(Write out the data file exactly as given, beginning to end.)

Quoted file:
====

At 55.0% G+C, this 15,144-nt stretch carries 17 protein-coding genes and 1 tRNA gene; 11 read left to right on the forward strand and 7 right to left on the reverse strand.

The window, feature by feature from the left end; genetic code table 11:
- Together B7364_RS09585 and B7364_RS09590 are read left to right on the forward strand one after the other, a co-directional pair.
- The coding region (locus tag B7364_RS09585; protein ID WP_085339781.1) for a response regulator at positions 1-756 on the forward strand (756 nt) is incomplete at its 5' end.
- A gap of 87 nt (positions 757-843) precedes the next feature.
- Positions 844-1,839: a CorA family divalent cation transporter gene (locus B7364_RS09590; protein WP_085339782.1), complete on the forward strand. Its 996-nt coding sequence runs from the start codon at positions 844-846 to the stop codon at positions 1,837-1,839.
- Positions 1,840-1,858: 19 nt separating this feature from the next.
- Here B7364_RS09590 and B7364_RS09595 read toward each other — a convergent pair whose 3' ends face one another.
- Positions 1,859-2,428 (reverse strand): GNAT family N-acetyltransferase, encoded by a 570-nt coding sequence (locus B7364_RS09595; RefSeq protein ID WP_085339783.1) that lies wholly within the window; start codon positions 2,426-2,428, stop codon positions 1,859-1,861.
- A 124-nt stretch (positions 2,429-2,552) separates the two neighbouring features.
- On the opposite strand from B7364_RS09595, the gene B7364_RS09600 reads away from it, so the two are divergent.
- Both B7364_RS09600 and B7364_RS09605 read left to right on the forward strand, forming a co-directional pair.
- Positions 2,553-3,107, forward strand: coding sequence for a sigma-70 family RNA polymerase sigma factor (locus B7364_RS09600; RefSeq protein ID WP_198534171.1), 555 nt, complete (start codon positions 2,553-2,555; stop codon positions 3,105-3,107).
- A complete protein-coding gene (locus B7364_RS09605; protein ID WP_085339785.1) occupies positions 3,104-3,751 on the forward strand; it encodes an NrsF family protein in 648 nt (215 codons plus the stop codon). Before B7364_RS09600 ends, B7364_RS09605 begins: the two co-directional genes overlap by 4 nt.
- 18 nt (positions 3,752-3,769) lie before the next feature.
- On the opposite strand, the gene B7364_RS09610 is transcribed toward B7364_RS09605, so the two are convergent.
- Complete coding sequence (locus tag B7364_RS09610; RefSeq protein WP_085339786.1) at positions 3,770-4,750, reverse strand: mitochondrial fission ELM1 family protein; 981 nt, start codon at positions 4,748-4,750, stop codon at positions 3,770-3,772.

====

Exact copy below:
At 55.0% G+C, this 15,144-nt stretch carries 17 protein-coding genes and 1 tRNA gene; 11 read left to right on the forward strand and 7 right to left on the reverse strand.

The window, feature by feature from the left end; genetic code table 11:
- Together B7364_RS09585 and B7364_RS09590 are read left to right on the forward strand one after the other, a co-directional pair.
- The coding region (locus tag B7364_RS09585; protein ID WP_085339781.1) for a response regulator at positions 1-756 on the forward strand (756 nt) is incomplete at its 5' end.
- A gap of 87 nt (positions 757-843) precedes the next feature.
- Positions 844-1,839: a CorA family divalent cation transporter gene (locus B7364_RS09590; protein WP_085339782.1), complete on the forward strand. Its 996-nt coding sequence runs from the start codon at positions 844-846 to the stop codon at positions 1,837-1,839.
- Positions 1,840-1,858: 19 nt separating this feature from the next.
- Here B7364_RS09590 and B7364_RS09595 read toward each other — a convergent pair whose 3' ends face one another.
- Positions 1,859-2,428 (reverse strand): GNAT family N-acetyltransferase, encoded by a 570-nt coding sequence (locus B7364_RS09595; RefSeq protein ID WP_085339783.1) that lies wholly within the window; start codon positions 2,426-2,428, stop codon positions 1,859-1,861.
- A 124-nt stretch (positions 2,429-2,552) separates the two neighbouring features.
- On the opposite strand from B7364_RS09595, the gene B7364_RS09600 reads away from it, so the two are divergent.
- Both B7364_RS09600 and B7364_RS09605 read left to right on the forward strand, forming a co-directional pair.
- Positions 2,553-3,107, forward strand: coding sequence for a sigma-70 family RNA polymerase sigma factor (locus B7364_RS09600; RefSeq protein ID WP_198534171.1), 555 nt, complete (start codon positions 2,553-2,555; stop codon positions 3,105-3,107).
- A complete protein-coding gene (locus B7364_RS09605; protein ID WP_085339785.1) occupies positions 3,104-3,751 on the forward strand; it encodes an NrsF family protein in 648 nt (215 codons plus the stop codon). Before B7364_RS09600 ends, B7364_RS09605 begins: the two co-directional genes overlap by 4 nt.
- 18 nt (positions 3,752-3,769) lie before the next feature.
- On the opposite strand, the gene B7364_RS09610 is transcribed toward B7364_RS09605, so the two are convergent.
- Complete coding sequence (locus tag B7364_RS09610; RefSeq protein WP_085339786.1) at positions 3,770-4,750, reverse strand: mitochondrial fission ELM1 family protein; 981 nt, start codon at positions 4,748-4,750, stop codon at positions 3,770-3,772.